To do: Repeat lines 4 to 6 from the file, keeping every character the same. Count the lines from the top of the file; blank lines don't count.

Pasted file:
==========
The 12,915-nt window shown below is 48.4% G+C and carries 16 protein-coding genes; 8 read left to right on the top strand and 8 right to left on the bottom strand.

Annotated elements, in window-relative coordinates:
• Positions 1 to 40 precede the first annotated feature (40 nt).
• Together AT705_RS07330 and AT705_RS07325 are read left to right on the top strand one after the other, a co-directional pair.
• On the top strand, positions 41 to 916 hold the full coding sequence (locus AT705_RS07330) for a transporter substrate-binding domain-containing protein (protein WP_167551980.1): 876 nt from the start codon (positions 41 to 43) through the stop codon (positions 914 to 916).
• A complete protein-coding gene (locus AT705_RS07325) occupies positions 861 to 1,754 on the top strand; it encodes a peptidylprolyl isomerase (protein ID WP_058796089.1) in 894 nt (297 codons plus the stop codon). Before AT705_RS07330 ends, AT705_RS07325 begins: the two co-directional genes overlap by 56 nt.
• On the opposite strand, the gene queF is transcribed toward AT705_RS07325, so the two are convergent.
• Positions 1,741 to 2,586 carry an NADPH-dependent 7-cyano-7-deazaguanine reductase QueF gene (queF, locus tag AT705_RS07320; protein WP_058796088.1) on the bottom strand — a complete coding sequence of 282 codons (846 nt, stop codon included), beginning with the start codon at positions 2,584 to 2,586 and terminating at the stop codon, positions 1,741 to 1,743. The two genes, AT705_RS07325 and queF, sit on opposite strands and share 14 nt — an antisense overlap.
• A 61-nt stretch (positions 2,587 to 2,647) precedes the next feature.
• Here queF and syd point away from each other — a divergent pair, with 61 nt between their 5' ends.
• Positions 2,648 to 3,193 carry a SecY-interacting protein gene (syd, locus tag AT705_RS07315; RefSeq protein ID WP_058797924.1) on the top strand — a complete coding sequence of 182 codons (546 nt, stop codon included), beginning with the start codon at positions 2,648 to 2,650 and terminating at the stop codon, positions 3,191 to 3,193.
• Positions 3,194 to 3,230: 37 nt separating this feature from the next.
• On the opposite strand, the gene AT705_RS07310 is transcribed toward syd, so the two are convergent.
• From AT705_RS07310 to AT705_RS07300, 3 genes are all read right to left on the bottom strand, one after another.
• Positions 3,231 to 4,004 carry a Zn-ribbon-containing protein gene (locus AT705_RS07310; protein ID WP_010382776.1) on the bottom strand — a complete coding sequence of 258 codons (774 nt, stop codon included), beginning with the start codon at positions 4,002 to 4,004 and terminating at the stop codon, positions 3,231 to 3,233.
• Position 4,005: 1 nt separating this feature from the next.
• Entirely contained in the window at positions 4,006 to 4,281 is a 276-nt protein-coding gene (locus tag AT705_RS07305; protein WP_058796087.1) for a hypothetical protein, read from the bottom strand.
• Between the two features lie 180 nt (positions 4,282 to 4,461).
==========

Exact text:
• Together AT705_RS07330 and AT705_RS07325 are read left to right on the top strand one after the other, a co-directional pair.
• On the top strand, positions 41 to 916 hold the full coding sequence (locus AT705_RS07330) for a transporter substrate-binding domain-containing protein (protein WP_167551980.1): 876 nt from the start codon (positions 41 to 43) through the stop codon (positions 914 to 916).
• A complete protein-coding gene (locus AT705_RS07325) occupies positions 861 to 1,754 on the top strand; it encodes a peptidylprolyl isomerase (protein ID WP_058796089.1) in 894 nt (297 codons plus the stop codon). Before AT705_RS07330 ends, AT705_RS07325 begins: the two co-directional genes overlap by 56 nt.